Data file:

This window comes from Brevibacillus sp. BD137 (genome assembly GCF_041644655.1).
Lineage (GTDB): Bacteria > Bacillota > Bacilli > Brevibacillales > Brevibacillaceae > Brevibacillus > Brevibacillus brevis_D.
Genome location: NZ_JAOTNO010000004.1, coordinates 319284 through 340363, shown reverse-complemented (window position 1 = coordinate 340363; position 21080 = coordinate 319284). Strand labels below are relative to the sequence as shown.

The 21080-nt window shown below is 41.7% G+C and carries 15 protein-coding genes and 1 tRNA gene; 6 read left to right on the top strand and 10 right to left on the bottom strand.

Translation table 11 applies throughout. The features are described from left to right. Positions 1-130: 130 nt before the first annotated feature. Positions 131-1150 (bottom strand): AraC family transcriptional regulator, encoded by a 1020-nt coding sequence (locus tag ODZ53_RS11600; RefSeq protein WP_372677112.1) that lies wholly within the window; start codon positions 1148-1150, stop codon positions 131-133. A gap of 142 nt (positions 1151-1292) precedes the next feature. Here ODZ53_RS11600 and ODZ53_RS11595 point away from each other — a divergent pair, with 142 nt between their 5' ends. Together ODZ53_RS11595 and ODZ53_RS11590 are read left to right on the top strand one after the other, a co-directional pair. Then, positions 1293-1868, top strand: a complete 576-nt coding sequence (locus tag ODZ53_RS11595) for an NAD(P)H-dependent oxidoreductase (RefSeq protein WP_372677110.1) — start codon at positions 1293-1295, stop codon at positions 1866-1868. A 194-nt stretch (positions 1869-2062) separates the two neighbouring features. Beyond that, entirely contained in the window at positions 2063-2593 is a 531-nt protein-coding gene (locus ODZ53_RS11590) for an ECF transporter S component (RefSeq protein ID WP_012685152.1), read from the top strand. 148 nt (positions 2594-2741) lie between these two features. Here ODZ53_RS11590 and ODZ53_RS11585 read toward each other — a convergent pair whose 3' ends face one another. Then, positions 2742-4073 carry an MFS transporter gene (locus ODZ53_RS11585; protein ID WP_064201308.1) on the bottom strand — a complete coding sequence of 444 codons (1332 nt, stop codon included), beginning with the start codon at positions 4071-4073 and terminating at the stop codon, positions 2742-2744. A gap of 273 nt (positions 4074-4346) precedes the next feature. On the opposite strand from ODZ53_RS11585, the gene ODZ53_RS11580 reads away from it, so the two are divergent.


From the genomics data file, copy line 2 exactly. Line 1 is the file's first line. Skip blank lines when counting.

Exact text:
Lineage (GTDB): Bacteria > Bacillota > Bacilli > Brevibacillales > Brevibacillaceae > Brevibacillus > Brevibacillus brevis_D.